My tenth graders are completing the final step of their writing process today for their persuasive essays. I've been taking them through a two week workshop designed to install the importance of process, and they have been working hard. As a reward, I'm going to spend the last few days before March Break on one of my favourite lessons. If you followed me at my old blog, you may remember this post that explains the lesson:
I'm starting my favorite unit with one of my classes tomorrow. I call it, very tongue-in-cheek, my "Disney is the Devil" unit, just to get them hooked. I tell my students that I am going to present some ideas that will challenge some of their happy childhood memories; I tell them that I will make some of them mad. And I do. But I also tell them that my kids were raised on Disney and that I love all of their musicals. How could both be true, I ask? They have to pay attention in order to get the answer to that question.
We start with a quick look at the older Disney classics. I put a chart on the overhead and we fill it in using Snow White, Cinderella and Sleeping Beauty. We quickly see a pattern: rich, white teenage beauties are in competition with another woman for the attention of the very static--but rich and hot-- Prince Charming. The teenage beauty needs rescuing but, of course, emerges victorious and is rewarded for her sweetness and beauty with happily ever after. My students see the pattern, but are quick to point out that these movies are old, created during a time when our beliefs about gender roles were different. Yes, I concede. And then I show them some clips from more modern movies.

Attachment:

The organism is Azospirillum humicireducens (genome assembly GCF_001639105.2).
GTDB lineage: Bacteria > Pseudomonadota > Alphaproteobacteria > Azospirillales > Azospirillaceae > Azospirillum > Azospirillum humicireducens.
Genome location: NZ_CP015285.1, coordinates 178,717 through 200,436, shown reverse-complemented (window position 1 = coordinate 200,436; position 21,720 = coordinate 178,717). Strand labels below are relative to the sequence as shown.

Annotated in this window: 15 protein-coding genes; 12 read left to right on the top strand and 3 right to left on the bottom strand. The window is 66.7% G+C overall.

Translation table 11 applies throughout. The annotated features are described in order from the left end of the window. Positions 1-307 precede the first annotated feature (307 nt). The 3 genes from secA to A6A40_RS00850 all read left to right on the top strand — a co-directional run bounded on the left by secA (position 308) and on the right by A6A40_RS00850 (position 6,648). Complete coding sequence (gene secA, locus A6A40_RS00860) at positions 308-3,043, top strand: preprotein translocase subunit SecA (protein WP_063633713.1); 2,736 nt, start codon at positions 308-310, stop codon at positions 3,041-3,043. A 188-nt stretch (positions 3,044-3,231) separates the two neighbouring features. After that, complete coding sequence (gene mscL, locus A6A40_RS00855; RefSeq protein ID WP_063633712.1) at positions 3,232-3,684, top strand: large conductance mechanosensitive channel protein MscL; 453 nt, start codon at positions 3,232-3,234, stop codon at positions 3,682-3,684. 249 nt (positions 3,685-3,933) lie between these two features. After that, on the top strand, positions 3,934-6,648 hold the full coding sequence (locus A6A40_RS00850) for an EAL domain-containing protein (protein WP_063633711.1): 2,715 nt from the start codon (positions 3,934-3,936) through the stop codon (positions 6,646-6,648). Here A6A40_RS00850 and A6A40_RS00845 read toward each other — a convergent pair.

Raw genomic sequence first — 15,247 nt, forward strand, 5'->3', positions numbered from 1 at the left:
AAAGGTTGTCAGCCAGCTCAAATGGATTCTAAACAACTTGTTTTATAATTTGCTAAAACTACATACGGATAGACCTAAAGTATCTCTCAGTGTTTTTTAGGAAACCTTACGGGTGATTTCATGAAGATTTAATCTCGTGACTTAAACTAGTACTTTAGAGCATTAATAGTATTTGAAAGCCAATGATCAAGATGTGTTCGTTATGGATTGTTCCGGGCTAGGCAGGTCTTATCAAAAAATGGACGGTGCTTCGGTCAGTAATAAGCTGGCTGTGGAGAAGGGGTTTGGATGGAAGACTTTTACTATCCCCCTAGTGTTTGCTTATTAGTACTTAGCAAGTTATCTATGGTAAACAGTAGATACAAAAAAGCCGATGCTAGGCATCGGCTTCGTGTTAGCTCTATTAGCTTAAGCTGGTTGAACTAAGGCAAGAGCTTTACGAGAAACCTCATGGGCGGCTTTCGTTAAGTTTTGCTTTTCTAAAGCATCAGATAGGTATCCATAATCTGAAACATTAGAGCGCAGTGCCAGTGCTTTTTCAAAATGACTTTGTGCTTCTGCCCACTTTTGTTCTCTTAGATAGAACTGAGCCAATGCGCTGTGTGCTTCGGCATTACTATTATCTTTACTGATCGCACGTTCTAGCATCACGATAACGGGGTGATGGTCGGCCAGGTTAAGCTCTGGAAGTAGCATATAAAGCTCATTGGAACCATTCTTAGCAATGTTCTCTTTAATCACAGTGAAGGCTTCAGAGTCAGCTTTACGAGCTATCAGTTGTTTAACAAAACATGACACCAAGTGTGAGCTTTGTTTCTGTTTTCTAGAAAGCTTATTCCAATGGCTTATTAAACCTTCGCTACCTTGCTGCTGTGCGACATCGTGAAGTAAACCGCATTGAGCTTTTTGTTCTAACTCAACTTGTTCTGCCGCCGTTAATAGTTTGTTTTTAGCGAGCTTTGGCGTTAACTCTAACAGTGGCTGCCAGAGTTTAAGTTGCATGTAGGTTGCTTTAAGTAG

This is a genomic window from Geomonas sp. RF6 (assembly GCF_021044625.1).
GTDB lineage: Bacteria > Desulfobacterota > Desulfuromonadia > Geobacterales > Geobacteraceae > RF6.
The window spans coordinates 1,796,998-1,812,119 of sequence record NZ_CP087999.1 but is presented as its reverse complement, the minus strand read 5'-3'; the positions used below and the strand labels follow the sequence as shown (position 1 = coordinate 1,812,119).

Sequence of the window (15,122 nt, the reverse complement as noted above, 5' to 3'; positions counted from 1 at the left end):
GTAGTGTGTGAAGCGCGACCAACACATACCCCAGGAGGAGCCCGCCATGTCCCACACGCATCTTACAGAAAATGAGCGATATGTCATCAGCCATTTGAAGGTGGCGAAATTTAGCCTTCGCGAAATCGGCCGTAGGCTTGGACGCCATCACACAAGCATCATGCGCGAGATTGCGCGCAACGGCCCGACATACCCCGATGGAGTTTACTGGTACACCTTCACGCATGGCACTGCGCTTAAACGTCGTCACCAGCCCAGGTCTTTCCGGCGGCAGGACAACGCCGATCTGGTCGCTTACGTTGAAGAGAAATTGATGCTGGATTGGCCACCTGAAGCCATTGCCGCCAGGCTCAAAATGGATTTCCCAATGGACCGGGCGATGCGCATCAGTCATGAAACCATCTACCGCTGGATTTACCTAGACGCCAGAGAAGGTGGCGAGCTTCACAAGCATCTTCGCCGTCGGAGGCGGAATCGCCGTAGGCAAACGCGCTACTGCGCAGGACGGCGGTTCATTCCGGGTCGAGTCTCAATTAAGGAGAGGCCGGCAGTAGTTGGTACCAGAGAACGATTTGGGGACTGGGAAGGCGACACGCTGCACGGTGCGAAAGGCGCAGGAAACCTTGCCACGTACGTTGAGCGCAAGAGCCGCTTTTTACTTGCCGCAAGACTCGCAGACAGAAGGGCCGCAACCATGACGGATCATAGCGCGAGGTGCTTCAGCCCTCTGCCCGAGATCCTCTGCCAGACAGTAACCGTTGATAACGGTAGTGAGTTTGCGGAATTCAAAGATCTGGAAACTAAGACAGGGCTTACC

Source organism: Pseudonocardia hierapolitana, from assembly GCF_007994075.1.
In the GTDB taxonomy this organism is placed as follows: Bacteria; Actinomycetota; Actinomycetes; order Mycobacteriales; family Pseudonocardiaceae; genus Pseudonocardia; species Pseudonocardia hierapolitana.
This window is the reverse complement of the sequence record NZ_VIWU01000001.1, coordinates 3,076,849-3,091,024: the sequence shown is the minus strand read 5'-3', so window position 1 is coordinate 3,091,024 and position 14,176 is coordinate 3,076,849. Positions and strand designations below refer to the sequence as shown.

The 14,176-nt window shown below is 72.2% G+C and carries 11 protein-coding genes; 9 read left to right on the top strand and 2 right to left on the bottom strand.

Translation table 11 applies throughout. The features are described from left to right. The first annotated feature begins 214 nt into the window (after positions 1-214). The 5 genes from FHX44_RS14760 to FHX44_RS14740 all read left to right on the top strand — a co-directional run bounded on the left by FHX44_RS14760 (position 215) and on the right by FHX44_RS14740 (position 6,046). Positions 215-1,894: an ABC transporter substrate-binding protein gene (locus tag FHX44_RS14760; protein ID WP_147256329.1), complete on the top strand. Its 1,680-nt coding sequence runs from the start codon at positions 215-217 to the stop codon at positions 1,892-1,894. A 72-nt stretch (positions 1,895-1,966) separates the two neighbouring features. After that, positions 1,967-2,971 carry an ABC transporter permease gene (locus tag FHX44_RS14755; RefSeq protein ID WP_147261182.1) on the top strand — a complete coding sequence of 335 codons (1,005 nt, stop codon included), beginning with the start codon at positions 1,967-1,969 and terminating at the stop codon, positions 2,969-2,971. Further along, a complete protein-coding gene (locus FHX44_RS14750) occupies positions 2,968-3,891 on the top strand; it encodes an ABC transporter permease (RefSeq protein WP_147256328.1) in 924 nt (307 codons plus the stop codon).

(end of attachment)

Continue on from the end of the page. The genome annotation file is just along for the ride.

Ariel, the beautiful mermaid is a much more modern woman. She wants to be independent, to break free from her world. In fact, she rescues the prince in a wonderful role reversal. And then she gives up her voice and another very essential part of herself--the whole lower half of her body--to be with him. And what of Belle, the beautiful book-loving heroine who rejects Gaston, perfect male specimen, because he is actually a jerk, and falls in love with the beast for who he is on the inside? What an improvement: she's smart and she loves people for who they are! Yes, and the reward for her awesomeness is a rich, handsome prince with a castle. Happily ever after for her too!